In-House Marketing Is En Vogue
The winds of change are strong across the modern marketing landscape, and as organizations shift their strategies to stay aligned with digital advancement, they’re also adjusting the dynamics between internal teams and external agencies. An article from the Harvard Business Review recently pointed to Society of Digital Agencies research revealing that more than a quarter (27 percent) of companies now work without an outside marketing team, a 14 percent leap from the year prior. In other words, brands are recognizing the value of a fully in-house marketing operation.
“Visual appeal and content diversity are key to a winning email.”
While this shift is indeed liberating and refreshing in many respects, brands that cut ties with external partners will quickly realize that they need to fortify their internal efforts with updated techniques and technologies. Here’s a look at a few facets of digital marketing that decision-makers should keep in mind as they build and refine their in-house marketing strategies.
1. Prioritize the big three: Just because a company decides to rely solely on its internal team does not mean that the core components of digital marketing will change any time soon. This reality was evidenced in a recent report which found that the top three marketing channels – email, social media and mobile – still reign supreme over avenues such as online advertising, trade shows and other forms of outreach. No matter how a brand chooses to approach its campaign development, strategists can’t forget to utilize these proven channels.
2. Make the most of data: One of the most prominent advantages of running an in-house marketing operation is the sheer volume and variety of data that a brand can aggregate throughout its many campaign initiatives. As Mark Schaefer, executive director of Schaefer Marketing Solutions, wrote in his piece for Harvard Business Review, the value of first-party data will continue to grow as more customer-centric trends such as personalization and custom content become vital to engagement. Of course, this data must be put to use in order to achieve the desired results of future marketing campaigns.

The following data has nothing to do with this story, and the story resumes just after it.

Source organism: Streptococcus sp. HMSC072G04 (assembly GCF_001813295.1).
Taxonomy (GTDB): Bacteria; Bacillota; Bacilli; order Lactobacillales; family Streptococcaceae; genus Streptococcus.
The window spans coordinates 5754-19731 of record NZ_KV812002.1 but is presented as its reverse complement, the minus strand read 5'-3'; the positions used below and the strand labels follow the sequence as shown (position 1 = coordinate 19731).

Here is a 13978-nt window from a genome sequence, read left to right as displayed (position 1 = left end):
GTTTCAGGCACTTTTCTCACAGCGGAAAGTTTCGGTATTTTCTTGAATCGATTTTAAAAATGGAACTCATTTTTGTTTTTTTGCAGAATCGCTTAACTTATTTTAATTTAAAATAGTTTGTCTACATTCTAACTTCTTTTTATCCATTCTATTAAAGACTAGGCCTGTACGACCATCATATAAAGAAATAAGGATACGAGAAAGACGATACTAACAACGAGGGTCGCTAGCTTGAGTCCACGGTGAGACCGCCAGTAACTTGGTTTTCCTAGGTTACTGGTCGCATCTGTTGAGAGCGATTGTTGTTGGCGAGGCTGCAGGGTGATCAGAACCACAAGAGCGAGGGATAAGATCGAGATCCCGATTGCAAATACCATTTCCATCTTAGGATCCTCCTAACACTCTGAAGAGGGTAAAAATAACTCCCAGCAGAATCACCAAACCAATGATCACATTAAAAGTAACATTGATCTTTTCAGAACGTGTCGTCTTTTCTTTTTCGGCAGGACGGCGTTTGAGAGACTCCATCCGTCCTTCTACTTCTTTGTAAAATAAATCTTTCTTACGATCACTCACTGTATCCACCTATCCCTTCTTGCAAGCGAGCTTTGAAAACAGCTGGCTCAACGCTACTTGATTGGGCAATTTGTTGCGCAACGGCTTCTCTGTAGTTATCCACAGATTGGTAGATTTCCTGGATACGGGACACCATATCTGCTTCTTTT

“In the old days, we might get a standard report of impressions from an agency, but today taming that data to make the numbers behave in surprising new ways needs to be developed as an internal core competency,” noted Schaefer.
3. Take a real-time approach: Although digital channels of communication have not changed drastically in the past few years, the nature of customer interactions are shifting regularly and in an unpredictable manner. This means that in order to stay on top of consumer demands and deliver the best possible user experiences, organizations need real-time views into their campaigns, as well as the ability to tweak their strategies on the fly. Ideally, in-house marketers will be put on the front line as they investigate and adjust their efforts according to the latest industry trends.
If a company follows these guidelines carefully, it should have no problem flying solo and maximizing its internal marketing efforts.